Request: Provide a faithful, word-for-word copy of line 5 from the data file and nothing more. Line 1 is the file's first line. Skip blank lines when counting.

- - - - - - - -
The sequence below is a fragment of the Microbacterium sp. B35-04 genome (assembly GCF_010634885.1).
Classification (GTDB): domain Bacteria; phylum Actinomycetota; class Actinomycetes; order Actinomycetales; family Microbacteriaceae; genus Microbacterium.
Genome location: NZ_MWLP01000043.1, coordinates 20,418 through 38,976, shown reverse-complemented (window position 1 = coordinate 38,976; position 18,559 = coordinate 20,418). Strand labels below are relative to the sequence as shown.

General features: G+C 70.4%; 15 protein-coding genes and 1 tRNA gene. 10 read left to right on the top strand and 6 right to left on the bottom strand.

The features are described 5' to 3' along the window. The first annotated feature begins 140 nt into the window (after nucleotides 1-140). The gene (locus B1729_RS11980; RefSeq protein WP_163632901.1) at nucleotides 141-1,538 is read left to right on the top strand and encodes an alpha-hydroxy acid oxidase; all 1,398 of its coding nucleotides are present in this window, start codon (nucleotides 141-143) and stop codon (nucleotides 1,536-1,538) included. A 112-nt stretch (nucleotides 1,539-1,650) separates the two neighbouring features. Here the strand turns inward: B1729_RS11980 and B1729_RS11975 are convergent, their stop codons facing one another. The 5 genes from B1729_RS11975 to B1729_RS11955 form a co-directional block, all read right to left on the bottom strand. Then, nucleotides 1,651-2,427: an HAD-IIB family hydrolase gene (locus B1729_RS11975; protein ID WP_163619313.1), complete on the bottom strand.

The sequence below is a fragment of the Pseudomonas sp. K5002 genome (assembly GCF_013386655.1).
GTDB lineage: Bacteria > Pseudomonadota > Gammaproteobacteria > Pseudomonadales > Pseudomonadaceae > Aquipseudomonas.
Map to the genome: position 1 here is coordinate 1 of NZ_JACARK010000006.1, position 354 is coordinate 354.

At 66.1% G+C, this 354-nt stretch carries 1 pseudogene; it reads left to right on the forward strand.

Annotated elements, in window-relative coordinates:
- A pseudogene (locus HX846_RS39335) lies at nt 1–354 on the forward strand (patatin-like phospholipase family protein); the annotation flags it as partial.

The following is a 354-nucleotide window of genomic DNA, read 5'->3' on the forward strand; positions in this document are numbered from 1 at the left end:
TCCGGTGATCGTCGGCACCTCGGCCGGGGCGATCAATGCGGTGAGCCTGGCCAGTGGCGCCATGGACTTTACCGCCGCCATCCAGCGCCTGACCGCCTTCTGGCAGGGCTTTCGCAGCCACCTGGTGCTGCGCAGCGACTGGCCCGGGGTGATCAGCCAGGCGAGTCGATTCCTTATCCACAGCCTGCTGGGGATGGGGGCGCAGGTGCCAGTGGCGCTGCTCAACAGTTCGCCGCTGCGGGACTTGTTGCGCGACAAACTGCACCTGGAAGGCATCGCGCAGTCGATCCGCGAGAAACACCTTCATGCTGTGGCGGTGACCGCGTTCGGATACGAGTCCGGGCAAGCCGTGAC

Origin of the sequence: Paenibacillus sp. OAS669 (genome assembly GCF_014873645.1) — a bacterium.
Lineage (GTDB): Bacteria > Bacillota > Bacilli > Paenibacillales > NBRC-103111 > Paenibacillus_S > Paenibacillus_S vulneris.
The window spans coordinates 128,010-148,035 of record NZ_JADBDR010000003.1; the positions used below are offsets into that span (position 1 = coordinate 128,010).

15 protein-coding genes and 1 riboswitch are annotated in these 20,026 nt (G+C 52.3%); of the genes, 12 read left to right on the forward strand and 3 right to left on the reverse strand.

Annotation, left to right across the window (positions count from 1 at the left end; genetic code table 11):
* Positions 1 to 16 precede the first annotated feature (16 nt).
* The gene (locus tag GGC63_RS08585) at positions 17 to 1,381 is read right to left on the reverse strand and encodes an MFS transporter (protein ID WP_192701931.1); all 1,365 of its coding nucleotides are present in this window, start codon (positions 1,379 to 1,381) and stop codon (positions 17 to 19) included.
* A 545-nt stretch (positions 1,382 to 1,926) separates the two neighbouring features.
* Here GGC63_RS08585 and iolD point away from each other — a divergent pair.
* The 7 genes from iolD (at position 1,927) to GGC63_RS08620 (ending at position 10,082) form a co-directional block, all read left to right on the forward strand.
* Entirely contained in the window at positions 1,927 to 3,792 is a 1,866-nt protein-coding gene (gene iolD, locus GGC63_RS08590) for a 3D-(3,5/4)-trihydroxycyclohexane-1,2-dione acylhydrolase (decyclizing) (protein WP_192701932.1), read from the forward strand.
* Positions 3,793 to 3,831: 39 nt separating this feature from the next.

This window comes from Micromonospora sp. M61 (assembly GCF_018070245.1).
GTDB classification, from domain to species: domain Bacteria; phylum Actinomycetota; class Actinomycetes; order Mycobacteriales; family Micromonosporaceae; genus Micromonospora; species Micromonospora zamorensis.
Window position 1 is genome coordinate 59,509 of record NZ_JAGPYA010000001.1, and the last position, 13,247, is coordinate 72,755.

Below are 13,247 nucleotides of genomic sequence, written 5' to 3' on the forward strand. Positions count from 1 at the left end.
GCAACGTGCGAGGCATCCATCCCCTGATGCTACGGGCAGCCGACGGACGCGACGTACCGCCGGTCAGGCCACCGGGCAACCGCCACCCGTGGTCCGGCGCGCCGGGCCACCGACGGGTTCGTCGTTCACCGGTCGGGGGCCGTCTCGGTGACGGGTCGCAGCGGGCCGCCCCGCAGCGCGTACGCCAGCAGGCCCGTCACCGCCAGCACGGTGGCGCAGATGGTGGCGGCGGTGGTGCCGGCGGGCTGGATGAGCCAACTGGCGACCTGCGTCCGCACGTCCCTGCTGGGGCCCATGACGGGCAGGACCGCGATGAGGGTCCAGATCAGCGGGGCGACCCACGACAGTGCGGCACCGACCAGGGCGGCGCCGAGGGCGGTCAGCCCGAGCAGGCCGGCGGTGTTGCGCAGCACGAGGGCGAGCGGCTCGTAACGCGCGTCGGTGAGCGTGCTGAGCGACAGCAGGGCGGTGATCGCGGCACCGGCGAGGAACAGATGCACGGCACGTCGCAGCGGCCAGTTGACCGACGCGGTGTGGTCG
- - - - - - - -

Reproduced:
The features are described 5' to 3' along the window. The first annotated feature begins 140 nt into the window (after nucleotides 1-140). The gene (locus B1729_RS11980; RefSeq protein WP_163632901.1) at nucleotides 141-1,538 is read left to right on the top strand and encodes an alpha-hydroxy acid oxidase; all 1,398 of its coding nucleotides are present in this window, start codon (nucleotides 141-143) and stop codon (nucleotides 1,536-1,538) included. A 112-nt stretch (nucleotides 1,539-1,650) separates the two neighbouring features. Here the strand turns inward: B1729_RS11980 and B1729_RS11975 are convergent, their stop codons facing one another. The 5 genes from B1729_RS11975 to B1729_RS11955 form a co-directional block, all read right to left on the bottom strand. Then, nucleotides 1,651-2,427: an HAD-IIB family hydrolase gene (locus B1729_RS11975; protein ID WP_163619313.1), complete on the bottom strand.